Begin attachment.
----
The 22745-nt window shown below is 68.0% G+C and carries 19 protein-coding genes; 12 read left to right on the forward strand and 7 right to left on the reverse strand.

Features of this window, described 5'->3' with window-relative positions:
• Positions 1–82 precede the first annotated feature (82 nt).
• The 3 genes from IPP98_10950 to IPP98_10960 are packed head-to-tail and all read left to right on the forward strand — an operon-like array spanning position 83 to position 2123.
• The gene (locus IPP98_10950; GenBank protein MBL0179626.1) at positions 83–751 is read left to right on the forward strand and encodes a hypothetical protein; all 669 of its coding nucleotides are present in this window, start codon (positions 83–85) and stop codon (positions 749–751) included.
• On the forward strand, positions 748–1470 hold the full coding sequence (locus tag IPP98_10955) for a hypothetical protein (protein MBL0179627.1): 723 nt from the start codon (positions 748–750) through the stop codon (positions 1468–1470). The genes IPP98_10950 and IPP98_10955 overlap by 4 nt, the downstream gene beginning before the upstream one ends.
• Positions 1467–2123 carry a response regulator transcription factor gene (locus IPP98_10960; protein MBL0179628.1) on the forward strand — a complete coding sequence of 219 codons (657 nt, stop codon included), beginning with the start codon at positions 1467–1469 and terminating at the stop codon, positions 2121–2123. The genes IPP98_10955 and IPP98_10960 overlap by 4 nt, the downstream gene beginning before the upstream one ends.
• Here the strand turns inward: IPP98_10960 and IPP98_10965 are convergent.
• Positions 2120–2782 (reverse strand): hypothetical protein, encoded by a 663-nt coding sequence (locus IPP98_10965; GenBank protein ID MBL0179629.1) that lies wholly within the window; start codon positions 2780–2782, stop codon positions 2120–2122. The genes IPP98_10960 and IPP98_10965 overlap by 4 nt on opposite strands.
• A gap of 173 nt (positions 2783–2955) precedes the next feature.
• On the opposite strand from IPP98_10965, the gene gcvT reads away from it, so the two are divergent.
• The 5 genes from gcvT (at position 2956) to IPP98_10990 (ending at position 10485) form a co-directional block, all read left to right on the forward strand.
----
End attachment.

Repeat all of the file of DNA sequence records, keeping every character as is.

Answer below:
The 22745-nt window shown below is 68.0% G+C and carries 19 protein-coding genes; 12 read left to right on the forward strand and 7 right to left on the reverse strand.

Features of this window, described 5'->3' with window-relative positions:
• Positions 1–82 precede the first annotated feature (82 nt).
• The 3 genes from IPP98_10950 to IPP98_10960 are packed head-to-tail and all read left to right on the forward strand — an operon-like array spanning position 83 to position 2123.
• The gene (locus IPP98_10950; GenBank protein MBL0179626.1) at positions 83–751 is read left to right on the forward strand and encodes a hypothetical protein; all 669 of its coding nucleotides are present in this window, start codon (positions 83–85) and stop codon (positions 749–751) included.
• On the forward strand, positions 748–1470 hold the full coding sequence (locus tag IPP98_10955) for a hypothetical protein (protein MBL0179627.1): 723 nt from the start codon (positions 748–750) through the stop codon (positions 1468–1470). The genes IPP98_10950 and IPP98_10955 overlap by 4 nt, the downstream gene beginning before the upstream one ends.
• Positions 1467–2123 carry a response regulator transcription factor gene (locus IPP98_10960; protein MBL0179628.1) on the forward strand — a complete coding sequence of 219 codons (657 nt, stop codon included), beginning with the start codon at positions 1467–1469 and terminating at the stop codon, positions 2121–2123. The genes IPP98_10955 and IPP98_10960 overlap by 4 nt, the downstream gene beginning before the upstream one ends.
• Here the strand turns inward: IPP98_10960 and IPP98_10965 are convergent.
• Positions 2120–2782 (reverse strand): hypothetical protein, encoded by a 663-nt coding sequence (locus IPP98_10965; GenBank protein ID MBL0179629.1) that lies wholly within the window; start codon positions 2780–2782, stop codon positions 2120–2122. The genes IPP98_10960 and IPP98_10965 overlap by 4 nt on opposite strands.
• A gap of 173 nt (positions 2783–2955) precedes the next feature.
• On the opposite strand from IPP98_10965, the gene gcvT reads away from it, so the two are divergent.
• The 5 genes from gcvT (at position 2956) to IPP98_10990 (ending at position 10485) form a co-directional block, all read left to right on the forward strand.